While steel can protect from all levels of firearm attacks, it is generally extremely heavy. Some steel materials, such as AR 500, have significantly reduced their weight compared to other steels. However, a bigger problem with steel to fortify a room is that it is very problematic to install. Unlike other methods, contractors cannot cut ballistic steel panels on-site. Installation is often either impractical or results in vulnerability due to nonprecise fit.

Unlike fiberglass and Kevlar, which absorb impact, steel may also produce shrapnel from impact and cause other risks and damage. Aside from protection concerns, if a safe room reinforced with steel will be frequently used (such as for a bedroom), it may lead to the occupant’s frustration with the resulting terrible cellular and internet reception. Poor reception is even more of a problem in an emergency while attempting to contact the police. 

Concrete Walls

Poured concrete into masonry blocks with rebar support can provide high-level protection to a safe room, including forced entry resistance and some degree of ballistic protection. However, there are a couple of downsides. 

Clients can only build this structure during a new home build. It’s undoubtedly impractical for a concrete truck to deliver concrete to the right spot in an existing building.

Additionally, because concrete walls are not standardized products, there’s no definitive way to know what specific firearm threats your walls will resist. Will they stop handguns but not rifles? How many bullets will they stop?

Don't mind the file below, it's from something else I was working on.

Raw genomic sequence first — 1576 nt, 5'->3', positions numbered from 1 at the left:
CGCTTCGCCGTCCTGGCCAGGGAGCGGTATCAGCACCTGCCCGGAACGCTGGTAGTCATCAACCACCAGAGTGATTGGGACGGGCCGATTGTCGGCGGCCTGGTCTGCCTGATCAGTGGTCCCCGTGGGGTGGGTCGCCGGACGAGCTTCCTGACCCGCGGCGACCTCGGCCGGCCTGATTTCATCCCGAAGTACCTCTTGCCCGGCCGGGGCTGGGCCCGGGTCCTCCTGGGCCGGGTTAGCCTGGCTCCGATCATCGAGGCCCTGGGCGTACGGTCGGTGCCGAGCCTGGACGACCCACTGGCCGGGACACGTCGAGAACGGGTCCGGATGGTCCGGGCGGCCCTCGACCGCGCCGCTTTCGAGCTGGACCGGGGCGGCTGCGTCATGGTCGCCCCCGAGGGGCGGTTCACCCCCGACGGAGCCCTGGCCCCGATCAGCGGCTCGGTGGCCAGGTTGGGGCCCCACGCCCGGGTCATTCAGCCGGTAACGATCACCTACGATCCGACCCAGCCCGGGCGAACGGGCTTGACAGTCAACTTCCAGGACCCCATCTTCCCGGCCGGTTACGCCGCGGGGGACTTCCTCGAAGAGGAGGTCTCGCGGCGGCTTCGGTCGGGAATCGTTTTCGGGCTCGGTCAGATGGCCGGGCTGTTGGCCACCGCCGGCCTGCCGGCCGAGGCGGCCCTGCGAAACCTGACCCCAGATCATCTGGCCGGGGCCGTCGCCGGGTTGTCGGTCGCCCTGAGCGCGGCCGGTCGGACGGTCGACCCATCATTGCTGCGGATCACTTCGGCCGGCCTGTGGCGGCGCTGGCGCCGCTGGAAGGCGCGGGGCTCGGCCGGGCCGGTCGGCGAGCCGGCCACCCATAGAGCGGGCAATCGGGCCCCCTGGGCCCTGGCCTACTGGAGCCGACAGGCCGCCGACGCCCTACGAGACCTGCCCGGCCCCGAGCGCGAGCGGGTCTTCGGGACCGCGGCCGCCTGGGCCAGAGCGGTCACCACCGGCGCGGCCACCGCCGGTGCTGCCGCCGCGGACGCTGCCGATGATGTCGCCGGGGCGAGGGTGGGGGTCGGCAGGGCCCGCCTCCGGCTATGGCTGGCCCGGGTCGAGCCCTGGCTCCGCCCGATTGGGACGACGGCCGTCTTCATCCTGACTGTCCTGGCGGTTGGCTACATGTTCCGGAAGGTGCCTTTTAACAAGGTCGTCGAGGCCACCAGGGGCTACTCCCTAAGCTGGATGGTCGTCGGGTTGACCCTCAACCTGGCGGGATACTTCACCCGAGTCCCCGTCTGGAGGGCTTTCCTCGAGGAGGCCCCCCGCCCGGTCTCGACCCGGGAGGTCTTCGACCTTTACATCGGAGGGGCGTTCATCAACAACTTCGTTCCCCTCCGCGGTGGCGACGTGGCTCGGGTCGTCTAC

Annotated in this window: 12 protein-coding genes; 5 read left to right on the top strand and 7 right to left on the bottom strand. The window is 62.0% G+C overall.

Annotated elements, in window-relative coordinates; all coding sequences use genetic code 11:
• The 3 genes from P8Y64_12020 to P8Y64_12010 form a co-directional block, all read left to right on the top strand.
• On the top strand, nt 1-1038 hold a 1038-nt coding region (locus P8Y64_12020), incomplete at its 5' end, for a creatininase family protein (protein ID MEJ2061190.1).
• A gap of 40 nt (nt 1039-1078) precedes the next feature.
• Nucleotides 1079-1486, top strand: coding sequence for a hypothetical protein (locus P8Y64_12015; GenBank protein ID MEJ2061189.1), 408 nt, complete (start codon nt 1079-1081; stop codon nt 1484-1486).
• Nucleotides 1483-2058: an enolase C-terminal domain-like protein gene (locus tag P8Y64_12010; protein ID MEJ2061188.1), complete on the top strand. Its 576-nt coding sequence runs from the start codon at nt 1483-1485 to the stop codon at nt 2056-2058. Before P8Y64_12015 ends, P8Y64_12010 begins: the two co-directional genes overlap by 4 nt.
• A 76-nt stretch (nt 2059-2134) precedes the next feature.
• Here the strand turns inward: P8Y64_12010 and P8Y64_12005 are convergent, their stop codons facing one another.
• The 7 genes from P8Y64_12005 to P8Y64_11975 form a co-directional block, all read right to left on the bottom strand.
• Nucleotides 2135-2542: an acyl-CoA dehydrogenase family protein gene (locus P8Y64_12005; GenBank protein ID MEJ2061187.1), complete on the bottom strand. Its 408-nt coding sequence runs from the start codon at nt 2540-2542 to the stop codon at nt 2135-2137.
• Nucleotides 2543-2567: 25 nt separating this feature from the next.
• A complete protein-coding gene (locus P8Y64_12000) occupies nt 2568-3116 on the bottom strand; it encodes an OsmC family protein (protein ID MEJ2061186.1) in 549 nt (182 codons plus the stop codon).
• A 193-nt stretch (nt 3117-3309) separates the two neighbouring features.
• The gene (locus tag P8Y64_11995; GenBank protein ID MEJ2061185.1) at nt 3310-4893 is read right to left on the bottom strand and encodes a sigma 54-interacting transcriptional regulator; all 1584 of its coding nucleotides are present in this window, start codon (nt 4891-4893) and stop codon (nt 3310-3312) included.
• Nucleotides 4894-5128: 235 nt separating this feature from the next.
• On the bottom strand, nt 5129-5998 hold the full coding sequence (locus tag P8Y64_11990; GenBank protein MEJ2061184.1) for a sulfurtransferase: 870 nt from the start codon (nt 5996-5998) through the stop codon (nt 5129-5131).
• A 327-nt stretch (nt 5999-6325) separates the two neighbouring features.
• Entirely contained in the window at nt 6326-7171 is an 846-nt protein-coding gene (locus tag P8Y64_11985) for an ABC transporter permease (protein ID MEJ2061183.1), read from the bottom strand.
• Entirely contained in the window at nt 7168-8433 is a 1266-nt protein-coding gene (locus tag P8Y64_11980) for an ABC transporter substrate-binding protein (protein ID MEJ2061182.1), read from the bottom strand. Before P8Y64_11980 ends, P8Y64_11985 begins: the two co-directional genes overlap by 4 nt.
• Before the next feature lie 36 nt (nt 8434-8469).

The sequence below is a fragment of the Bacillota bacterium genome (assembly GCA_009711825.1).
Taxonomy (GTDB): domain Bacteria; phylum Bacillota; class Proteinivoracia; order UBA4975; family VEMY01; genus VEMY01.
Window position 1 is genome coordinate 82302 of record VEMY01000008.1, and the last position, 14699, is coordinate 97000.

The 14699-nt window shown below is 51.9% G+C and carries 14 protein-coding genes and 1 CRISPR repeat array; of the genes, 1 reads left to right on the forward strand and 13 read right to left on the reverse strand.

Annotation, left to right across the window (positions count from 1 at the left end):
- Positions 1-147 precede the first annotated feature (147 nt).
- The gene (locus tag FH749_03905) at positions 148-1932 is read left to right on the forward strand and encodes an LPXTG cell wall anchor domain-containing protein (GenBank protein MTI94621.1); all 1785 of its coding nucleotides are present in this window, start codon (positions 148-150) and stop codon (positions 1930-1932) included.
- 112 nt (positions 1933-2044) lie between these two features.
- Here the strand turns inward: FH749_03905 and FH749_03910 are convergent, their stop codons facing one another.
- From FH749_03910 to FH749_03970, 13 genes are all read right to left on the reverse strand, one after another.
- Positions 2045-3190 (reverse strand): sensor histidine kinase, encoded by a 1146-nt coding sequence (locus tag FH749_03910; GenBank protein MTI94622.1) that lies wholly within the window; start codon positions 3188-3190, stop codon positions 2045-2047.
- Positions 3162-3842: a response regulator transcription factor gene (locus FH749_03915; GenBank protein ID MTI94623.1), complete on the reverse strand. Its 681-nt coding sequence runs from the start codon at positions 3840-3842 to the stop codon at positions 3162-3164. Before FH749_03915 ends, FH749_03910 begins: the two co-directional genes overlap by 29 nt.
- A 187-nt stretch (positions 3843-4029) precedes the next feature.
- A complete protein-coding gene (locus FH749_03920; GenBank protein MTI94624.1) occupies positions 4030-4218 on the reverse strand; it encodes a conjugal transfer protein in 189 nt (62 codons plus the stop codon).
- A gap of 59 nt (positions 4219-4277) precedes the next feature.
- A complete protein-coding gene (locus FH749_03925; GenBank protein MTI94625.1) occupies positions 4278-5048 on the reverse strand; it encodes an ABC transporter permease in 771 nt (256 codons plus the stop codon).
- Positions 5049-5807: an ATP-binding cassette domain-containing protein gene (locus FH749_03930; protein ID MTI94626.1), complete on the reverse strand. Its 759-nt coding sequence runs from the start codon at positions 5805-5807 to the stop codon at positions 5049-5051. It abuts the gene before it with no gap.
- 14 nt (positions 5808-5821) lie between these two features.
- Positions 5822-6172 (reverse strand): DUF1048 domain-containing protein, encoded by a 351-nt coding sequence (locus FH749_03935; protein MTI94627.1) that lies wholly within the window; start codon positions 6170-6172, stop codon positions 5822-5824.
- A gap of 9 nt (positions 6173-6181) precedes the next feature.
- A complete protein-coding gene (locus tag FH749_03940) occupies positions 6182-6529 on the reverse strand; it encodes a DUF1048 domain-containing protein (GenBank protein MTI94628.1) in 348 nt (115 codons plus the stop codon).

If someone has a concrete reinforced room, we recommend adding a low-level certified ballistic panel layer to ensure proper bulletproofing.

Ultra-High Molecular Weight Polyethelene (UHMWPE) Panels

Polyethelene panels are another option less popularly known but with good uses. They are similar to the benefits of Kevlar (lightweight and flexible) but much less expensive since they don’t rely on a branded material and don’t have sizing restrictions. 

On the downside, they don’t have fire resistance like other options and melt quite easily. Lower ballistic levels are also more at risk of failure from simple forced entry attacks, such as knives.

There are popular derivatives of this material with brand names such as Dyneema and Spectra. UHMWPE is also commonly used in our ballistic blankets.

Ballistic Rubber Panels

When vulcanized rubber is manufactured thick and dense enough, it can effectively capture bullets. Like ballistic steels, there are no ballistic rubbers on the market that are certified to match specific ballistic standards, so it is a bit of a guessing game.

The material type is susceptible to fire, and builders rarely use it in homes or walls. It’s more typically of use in firearm ranges as a backing behind other ballistic resistant material. 

How much does ballistic fiberglass cost?

A 4’ x 8’ bullet resistant fiberglass sheet starts as low as $320 and can range as high as $1,600, or $10 – $50 per square foot.

All UL 752 ballistic fiberglass levels stacked
Photo shows a gradient of the least expensive and lowest UL ballistic level fiberglass panels on top to the most costly and highest ballistic panel options on the bottom.
The price within that range depends on the UL protection level of the panel, ranging from protection from a few rounds of a 9mm handgun to multiple rounds of an M-14 assault rifle. Shipping is cost-effective compared to other heavy ballistic materials such as steel.